The Authentic Lawyer and Jury Selection By Andrew Mishlove on August 31, 2016

Are all lawyers tricksters? Are all lawyers liars? Are all lawyers merely looking for loopholes to free the guilty? And so on and so on.

These are legitimate questions in the mind of potential jurors. That’s what we, as trial lawyers, walk into every time we stand up to begin the jury selection process, or voir dire.

How should lawyers deal with the natural skepticism of the jury panel?  I can answer that question in two words:  honor it!

What I mean is that we should not go into jury selection with an agenda; it is not the time to argue our case.  My thinking on this has changed dramatically recently.

I used to believe and teach that there were three functions of the jury selection process.  The first function is to establish rapport with potential jurors. That’s okay insofar as it goes, but it is a superficial approach.  The second function is to introduce the themes of the defense and start the persuasive process.  That is misguided as the jurors still do not know whether to trust you.  The third is to identify and strike biased jurors.  That is true, but it fails to define what we mean by bias.

I now have a different paradigm for jury selection, as practiced at the Spence Trial Lawyers College.  It starts with authenticity.  Simply put, the trial lawyer must be honest with the potential jurors about the danger points in the case.  This is more than merely softening the blow (which is still important). It’s about being honest, so that the jurors can see you as a person who may be worthy of trust.

Social science teaches us that when strangers are thrust together, they engage in an instinctive process of group formation. Human beings instinctively seek to identify and associate with those we feel we can trust; we erect barriers to those whom we identify as untrustworthy.  As we begin the jury selection process, potential jurors are engaging in this group formation dynamic on a subconscious level. Our challenge as trial lawyers is to be within that group, to be within the circle of trust.

There is a clear requirement that precedes all others. To be trusted, you must be trustworthy. You must be genuine. You must be authentic.  You must be honest.  You must not try to hide your personal flaws or the flaws in your case.  You must expose them.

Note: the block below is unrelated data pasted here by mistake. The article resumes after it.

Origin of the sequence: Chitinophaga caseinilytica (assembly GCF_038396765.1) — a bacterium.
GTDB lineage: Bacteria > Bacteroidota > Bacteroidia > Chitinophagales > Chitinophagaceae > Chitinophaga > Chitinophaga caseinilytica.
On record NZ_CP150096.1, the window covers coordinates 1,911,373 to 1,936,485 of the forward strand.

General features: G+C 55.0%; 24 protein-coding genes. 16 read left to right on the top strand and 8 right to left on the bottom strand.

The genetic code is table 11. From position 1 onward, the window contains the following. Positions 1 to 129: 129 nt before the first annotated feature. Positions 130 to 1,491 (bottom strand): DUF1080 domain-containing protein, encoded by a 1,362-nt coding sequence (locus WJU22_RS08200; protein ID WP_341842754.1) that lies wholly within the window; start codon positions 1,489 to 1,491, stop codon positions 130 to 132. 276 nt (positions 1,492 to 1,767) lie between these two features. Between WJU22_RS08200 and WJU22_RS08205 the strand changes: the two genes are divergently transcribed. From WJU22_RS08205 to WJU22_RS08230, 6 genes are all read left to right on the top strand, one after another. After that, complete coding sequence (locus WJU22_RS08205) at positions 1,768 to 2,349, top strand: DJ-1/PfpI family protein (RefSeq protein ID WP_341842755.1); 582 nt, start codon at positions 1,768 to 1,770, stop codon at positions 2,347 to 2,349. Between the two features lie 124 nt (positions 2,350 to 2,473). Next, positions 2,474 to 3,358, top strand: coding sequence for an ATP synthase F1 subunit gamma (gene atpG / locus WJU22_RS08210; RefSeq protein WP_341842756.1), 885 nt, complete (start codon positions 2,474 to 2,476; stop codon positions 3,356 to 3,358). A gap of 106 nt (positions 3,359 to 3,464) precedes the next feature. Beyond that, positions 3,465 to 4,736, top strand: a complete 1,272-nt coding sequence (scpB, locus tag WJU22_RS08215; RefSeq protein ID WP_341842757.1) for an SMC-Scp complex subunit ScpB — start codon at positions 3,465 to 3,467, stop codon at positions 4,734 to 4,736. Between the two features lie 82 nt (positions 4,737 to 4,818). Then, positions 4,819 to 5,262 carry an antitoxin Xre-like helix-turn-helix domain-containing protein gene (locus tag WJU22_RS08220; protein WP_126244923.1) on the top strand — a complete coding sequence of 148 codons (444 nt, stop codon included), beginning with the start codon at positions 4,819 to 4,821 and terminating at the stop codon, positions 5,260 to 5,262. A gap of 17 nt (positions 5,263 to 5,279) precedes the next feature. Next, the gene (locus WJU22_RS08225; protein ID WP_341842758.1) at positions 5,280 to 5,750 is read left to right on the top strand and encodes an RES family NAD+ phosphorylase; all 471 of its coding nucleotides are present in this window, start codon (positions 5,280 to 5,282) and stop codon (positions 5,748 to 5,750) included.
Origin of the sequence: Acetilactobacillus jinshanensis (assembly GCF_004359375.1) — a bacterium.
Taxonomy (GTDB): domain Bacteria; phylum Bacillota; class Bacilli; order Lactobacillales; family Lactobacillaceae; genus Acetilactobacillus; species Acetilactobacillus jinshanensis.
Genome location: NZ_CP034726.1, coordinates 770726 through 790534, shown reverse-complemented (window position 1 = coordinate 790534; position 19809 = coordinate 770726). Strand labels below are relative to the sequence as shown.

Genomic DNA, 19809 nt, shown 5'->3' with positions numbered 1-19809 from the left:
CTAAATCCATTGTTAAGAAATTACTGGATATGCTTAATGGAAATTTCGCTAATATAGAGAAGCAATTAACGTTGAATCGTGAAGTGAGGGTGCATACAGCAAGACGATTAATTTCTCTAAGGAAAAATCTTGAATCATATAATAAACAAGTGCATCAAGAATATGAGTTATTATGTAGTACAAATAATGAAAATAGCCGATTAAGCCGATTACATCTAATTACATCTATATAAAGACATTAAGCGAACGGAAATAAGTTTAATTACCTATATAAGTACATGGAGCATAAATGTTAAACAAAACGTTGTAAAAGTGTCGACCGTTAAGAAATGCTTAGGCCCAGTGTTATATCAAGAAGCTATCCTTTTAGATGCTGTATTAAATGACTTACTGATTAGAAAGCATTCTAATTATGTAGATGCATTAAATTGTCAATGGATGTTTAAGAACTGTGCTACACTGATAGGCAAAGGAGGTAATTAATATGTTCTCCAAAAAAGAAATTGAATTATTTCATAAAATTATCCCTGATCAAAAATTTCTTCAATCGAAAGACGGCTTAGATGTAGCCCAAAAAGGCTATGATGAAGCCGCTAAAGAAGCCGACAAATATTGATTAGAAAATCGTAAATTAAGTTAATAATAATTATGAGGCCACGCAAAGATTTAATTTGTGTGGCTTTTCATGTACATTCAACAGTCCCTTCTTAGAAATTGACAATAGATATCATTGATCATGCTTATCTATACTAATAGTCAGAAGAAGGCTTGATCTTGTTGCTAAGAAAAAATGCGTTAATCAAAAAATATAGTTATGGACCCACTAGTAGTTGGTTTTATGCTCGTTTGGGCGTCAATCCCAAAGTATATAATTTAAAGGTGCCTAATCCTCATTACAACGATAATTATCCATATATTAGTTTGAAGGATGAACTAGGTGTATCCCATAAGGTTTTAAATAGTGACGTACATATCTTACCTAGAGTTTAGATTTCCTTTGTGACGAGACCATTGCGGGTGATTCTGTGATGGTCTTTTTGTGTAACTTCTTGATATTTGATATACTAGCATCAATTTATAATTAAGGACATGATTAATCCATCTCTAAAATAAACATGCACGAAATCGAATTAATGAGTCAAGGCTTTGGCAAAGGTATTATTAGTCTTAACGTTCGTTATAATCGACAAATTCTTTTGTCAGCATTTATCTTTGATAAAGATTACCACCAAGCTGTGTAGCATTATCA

This paradigm also gives us a different paradigm of bias.  We may have thought of a biased juror as one whose opinions did not coincide with our theory of the case.  So we may not want a police officer on a criminal case or an insurance adjuster on a car accident case.  All of that may still be true, but for different reasons.

A better way to look at bias is in terms of trust. A biased juror is one who will not trust us enough to engage in the discussion or who will not listen to other jurors.  A biased juror is one who sends us the subliminal message of distrust.  The old definitions of bias still apply, but we must also go deeper.

The primary requirement is that we set aside the persuasive agenda in jury selection.  Rather, we facilitate a group discussion regarding issues in the case, all the while gratefully honoring the opinion of anyone who participates in the discussion.

So, for example, rather than trying to convince potential jurors that the "'beyond a reasonable doubt" standard favors our case, we facilitate a group discussion about feelings regarding the burden of proof, encouraging all points of view.  We do this by using very open questions, always seeking to know the opinions of others, without trying to educate the potential jurors.

To the uneducated observer, we may not be scoring points in terms of convincing the jurors of our position. What is actually happening, however, is that by facilitating the discussion and honoring the opinions of all, the jurors feel free to share their opinions in a more meaningful way.  This goes beyond merely establishing rapport.  It requires genuine vulnerability and honesty; but it is a prerequisite to be trusted.  A group is forming and we become a part of it.  That is the beginning of the trial process.  Only when this has occurred, may we successfully begin to argue our case in the opening statement.

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Andrew Mishlove and Lauren Stuckert

Mishlove and Stuckert, LLC Attorneys at Law

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